NEWPORT NEWS, Va. --- The second Virginia-class submarine, PCU Texas (SSN 775), returned to Newport News after successfully conducting alpha sea trials, May 17.
The sea trials were conducted to ensure all systems are functioning properly prior to the commissioning of the boat. The objective is to run all operating systems to the fullest extent of their capabilities.
“We operated her through the full range of her maneuvering, diving and speed capabilities," said Capt. John J. Litherland, Texas’ prospective commanding officer. "She performed exactly as she is supposed to – no surprises. That is what we were looking for on these initial sea trials.”
Texas’ commissioning will bring new technologies to the fleet and an overall benefit to the Navy.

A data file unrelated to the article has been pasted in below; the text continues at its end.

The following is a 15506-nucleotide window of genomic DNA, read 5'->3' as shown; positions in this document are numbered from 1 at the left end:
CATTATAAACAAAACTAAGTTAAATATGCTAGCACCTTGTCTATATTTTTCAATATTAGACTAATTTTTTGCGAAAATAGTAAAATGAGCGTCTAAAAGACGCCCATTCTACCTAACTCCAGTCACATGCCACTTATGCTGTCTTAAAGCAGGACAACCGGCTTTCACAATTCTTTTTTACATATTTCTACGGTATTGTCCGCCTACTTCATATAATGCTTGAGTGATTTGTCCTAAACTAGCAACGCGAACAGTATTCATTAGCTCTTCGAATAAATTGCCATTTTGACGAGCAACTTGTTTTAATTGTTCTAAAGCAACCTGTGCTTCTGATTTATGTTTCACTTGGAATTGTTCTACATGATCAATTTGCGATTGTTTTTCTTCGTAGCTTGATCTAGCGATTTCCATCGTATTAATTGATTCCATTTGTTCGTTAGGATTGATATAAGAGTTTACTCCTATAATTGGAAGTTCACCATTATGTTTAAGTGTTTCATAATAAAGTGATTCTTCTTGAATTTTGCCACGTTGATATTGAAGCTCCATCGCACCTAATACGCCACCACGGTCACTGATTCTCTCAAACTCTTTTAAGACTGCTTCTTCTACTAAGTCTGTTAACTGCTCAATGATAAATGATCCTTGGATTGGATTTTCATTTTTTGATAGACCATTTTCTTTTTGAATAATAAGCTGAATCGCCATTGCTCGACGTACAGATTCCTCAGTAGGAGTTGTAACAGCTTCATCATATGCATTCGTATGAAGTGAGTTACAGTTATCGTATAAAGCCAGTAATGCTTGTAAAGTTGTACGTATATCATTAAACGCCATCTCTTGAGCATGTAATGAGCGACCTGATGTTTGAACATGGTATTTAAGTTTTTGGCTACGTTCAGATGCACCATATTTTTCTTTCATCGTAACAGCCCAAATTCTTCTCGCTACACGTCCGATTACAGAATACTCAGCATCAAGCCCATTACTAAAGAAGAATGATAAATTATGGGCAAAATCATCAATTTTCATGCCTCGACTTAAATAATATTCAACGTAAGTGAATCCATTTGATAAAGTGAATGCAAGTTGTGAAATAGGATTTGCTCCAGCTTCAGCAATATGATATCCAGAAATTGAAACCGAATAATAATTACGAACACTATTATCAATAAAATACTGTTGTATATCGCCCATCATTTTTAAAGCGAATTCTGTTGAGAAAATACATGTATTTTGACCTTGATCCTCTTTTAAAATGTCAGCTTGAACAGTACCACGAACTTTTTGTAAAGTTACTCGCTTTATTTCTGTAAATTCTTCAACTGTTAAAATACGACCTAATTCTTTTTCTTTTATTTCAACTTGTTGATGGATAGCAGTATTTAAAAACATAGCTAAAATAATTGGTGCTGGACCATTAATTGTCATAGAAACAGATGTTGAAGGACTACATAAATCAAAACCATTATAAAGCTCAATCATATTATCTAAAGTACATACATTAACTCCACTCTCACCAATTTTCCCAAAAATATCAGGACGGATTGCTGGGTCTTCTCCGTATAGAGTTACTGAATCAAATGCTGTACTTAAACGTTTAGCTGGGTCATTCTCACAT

“The Texas brings some amazing new capabilities to the Navy,” said Litherland, “revolutionary new techniques in quieting that would make her one of the quietest submarines in the oceans.”
The process of introducing a new ship to the fleet faces many obstacles along the way. “It’s a very long process building a new submarine," Litherland said. "In the Texas case, many of my crew have been here over four years preparing to bring the Texas to the fleet. With many of the new technologies come challenges, but we worked through all those and in the end succeeded.”
Training is a crucial part of making the sea trials a success. “Taking a ship to sea for the first time is tough, but the crew’s training was evident," Adm. Kirkland H. Donald, director of Naval Nuclear Propulsion said. "They did a remarkable job, and I was very proud to be with them for the trials. We are a step closer to delivering a great ship to the fleet.”